Nice essay on the problems with talking about cyberspace risks using “Cold War” metaphors:
The problem with threat inflation and misapplied history is that there are extremely serious risks, but also manageable responses, from which they steer us away. Massive, simultaneous, all-encompassing cyberattacks on the power grid, the banking system, transportation networks, etc. along the lines of a Cold War first strike or what Defense Secretary Leon Panetta has called the “next Pearl Harbor” (another overused and ill-suited analogy) would certainly have major consequences, but they also remain completely theoretical, and the nation would recover. In the meantime, a real national security danger is being ignored: the combination of online crime and espionage that’s gradually undermining our finances, our know-how and our entrepreneurial edge. While would-be cyber Cold Warriors stare at the sky and wait for it to fall, they’re getting their wallets stolen and their offices robbed.
If the most apt parallel is not the Cold War, then what are some alternatives we could turn to for guidance, especially when it comes to the problem of building up international cooperation in this space? Cybersecurity’s parallels, and some of its solutions, lie more in the 1840s and ’50s than they do in the 1940s and ’50s.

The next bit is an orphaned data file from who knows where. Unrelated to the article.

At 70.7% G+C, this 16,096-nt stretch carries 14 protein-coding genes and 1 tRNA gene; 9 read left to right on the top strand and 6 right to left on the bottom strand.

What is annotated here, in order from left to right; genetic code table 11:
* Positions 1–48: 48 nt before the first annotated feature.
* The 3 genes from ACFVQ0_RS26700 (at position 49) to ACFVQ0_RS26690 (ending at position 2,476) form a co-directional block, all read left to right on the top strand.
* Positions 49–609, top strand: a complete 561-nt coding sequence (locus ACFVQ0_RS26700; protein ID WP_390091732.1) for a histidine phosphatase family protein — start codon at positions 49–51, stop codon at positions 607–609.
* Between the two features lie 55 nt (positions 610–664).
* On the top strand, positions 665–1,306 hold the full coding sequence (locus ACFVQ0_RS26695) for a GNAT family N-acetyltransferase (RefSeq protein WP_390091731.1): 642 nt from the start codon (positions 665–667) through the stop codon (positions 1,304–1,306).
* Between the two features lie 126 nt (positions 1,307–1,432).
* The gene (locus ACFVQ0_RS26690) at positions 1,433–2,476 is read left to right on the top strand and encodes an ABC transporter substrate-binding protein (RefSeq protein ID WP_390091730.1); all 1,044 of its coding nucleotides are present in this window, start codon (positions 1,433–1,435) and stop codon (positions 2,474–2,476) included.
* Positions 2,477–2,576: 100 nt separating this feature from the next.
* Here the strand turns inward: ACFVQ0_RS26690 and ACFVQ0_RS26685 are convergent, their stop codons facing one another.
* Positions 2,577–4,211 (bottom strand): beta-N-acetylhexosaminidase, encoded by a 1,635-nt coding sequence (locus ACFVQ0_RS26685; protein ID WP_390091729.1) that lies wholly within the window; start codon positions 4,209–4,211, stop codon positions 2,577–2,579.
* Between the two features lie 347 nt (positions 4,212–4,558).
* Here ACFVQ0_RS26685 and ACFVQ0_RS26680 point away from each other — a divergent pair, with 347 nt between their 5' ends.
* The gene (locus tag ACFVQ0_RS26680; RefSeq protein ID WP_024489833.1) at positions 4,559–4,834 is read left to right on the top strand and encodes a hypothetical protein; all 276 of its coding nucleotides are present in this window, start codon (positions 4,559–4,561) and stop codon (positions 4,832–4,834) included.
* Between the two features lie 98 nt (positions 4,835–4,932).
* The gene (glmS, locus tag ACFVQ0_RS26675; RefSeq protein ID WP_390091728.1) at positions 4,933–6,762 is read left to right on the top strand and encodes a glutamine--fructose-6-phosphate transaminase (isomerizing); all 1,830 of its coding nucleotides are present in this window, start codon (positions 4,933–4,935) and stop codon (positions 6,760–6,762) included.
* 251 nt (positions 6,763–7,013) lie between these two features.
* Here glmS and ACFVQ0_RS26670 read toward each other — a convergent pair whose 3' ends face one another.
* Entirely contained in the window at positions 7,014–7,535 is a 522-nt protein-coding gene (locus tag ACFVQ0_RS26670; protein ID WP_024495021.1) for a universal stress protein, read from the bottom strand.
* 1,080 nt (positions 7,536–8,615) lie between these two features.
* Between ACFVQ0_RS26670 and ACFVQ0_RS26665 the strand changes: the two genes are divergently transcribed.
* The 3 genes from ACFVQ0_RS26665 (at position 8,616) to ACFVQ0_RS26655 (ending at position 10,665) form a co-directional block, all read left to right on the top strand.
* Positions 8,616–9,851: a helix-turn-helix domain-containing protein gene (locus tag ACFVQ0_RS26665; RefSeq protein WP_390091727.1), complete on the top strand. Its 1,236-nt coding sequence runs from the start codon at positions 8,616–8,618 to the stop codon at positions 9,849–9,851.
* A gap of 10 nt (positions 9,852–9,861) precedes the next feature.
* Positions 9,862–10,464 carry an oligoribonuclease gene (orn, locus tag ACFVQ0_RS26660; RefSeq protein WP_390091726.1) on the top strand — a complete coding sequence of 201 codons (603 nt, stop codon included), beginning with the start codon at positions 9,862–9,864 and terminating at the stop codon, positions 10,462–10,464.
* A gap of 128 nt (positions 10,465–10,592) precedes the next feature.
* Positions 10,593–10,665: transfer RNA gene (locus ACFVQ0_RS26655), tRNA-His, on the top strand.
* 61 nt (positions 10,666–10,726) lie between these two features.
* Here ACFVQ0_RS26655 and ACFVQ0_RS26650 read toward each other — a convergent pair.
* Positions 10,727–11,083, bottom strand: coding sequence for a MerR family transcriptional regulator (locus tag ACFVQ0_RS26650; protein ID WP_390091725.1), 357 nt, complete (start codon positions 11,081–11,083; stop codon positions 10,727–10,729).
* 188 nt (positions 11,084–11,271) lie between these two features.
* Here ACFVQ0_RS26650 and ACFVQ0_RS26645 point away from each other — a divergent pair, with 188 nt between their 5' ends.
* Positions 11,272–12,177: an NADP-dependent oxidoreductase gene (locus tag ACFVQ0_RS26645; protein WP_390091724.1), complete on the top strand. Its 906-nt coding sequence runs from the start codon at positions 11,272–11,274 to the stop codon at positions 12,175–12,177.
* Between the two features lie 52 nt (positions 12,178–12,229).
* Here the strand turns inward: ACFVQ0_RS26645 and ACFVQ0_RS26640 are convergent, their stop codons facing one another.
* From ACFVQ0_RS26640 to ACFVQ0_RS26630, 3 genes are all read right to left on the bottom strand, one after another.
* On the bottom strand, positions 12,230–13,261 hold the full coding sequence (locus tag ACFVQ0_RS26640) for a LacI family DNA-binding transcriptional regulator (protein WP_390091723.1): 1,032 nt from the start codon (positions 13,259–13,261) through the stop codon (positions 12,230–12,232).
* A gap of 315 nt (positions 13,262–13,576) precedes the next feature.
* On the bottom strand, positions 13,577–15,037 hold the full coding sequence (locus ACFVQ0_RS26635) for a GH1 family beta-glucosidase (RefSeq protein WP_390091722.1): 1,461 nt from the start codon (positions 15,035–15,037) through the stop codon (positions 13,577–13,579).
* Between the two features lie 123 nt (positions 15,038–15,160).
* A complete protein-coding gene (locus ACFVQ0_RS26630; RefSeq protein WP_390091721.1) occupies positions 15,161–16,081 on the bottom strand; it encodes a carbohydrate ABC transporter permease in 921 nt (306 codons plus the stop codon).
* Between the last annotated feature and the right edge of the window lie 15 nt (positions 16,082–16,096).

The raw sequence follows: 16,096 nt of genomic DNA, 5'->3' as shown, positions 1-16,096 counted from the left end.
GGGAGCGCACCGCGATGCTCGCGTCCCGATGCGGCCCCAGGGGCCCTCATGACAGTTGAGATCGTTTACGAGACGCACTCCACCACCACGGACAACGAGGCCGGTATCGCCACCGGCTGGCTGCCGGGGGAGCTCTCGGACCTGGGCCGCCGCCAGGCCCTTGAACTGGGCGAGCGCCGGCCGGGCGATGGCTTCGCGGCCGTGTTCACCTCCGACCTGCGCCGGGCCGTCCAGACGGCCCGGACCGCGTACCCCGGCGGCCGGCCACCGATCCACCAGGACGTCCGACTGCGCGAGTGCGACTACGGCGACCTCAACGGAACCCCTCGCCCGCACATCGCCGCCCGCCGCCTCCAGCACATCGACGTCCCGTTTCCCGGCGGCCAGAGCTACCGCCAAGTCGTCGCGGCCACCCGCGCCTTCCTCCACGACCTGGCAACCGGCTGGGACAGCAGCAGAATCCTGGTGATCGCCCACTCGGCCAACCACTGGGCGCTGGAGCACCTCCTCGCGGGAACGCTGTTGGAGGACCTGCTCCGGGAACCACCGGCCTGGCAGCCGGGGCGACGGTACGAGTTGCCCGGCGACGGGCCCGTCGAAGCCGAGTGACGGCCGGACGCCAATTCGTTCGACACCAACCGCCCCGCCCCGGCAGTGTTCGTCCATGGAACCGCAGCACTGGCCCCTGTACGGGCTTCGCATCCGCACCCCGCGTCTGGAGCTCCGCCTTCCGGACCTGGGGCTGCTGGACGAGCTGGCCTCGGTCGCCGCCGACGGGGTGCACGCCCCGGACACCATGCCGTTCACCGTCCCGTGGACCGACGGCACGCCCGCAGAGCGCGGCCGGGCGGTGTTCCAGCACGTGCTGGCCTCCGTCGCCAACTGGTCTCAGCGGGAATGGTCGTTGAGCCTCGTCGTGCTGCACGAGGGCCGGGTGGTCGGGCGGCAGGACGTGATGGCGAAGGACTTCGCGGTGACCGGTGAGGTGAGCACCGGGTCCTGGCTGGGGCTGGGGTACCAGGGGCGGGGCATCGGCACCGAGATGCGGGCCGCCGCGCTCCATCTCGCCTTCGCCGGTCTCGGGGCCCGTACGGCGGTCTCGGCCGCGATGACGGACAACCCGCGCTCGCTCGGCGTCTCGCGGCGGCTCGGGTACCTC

Much like the Internet is becoming today, in centuries past the sea was a primary domain of commerce and communication upon which no one single actor could claim complete control. What is notable is that the actors that related to maritime security and war at sea back then parallel many of the situations on our networks today. They scaled from individual pirates to state fleets with a global presence like the British Navy. In between were state-sanctioned pirates, or privateers. Much like today’s “patriotic hackers” (or NSA contractors), these forces were used both to augment traditional military forces and to add challenges of attribution to those trying to defend far-flung maritime assets. In the Golden Age of privateering, an attacker could quickly shift identity and locale, often taking advantage of third-party harbors with loose local laws. The actions that attacker might take ranged from trade blockades (akin to a denial of service) to theft and hijacking to actual assaults on military assets or underlying economic infrastructure to great effect.
Ross Anderson is the first person I heard comparing today’s cybercrime threats to global piracy in the 19th century.